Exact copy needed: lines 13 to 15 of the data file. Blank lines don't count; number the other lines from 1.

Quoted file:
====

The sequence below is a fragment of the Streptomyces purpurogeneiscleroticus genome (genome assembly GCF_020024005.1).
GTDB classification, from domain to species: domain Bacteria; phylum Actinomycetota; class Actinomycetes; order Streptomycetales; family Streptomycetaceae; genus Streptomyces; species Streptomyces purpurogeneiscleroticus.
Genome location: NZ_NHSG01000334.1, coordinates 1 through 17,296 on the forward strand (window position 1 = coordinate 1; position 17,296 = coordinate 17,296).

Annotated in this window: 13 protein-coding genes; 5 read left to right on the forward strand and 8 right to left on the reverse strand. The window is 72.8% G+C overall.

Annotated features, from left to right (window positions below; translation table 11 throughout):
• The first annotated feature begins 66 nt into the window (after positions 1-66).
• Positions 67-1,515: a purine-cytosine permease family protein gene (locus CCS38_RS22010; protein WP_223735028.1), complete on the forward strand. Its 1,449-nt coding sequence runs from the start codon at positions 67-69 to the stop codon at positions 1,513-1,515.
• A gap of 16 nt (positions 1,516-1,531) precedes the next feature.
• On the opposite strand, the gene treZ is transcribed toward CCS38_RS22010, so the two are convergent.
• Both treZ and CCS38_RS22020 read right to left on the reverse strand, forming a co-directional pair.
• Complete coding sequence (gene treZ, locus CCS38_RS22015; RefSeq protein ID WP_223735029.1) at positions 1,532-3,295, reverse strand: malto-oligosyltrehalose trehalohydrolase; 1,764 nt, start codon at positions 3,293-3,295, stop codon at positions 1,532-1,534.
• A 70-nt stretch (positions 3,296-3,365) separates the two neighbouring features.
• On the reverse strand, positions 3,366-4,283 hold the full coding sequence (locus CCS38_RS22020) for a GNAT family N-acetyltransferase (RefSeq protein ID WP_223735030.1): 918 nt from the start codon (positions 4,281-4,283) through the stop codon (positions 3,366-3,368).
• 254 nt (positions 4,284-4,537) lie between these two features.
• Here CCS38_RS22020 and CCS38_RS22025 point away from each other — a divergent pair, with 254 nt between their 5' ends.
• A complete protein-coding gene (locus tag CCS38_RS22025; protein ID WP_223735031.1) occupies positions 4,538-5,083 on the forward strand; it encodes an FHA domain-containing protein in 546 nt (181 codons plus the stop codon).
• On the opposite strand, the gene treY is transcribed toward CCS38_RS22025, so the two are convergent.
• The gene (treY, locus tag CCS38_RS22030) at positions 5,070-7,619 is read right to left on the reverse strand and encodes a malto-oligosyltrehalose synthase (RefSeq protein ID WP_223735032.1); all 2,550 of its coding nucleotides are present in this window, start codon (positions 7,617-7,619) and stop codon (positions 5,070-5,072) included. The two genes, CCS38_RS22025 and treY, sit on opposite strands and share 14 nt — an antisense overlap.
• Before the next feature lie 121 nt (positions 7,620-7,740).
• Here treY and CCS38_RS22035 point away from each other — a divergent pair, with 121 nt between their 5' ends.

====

• On the reverse strand, positions 3,366-4,283 hold the full coding sequence (locus CCS38_RS22020) for a GNAT family N-acetyltransferase (RefSeq protein ID WP_223735030.1): 918 nt from the start codon (positions 4,281-4,283) through the stop codon (positions 3,366-3,368).
• 254 nt (positions 4,284-4,537) lie between these two features.
• Here CCS38_RS22020 and CCS38_RS22025 point away from each other — a divergent pair, with 254 nt between their 5' ends.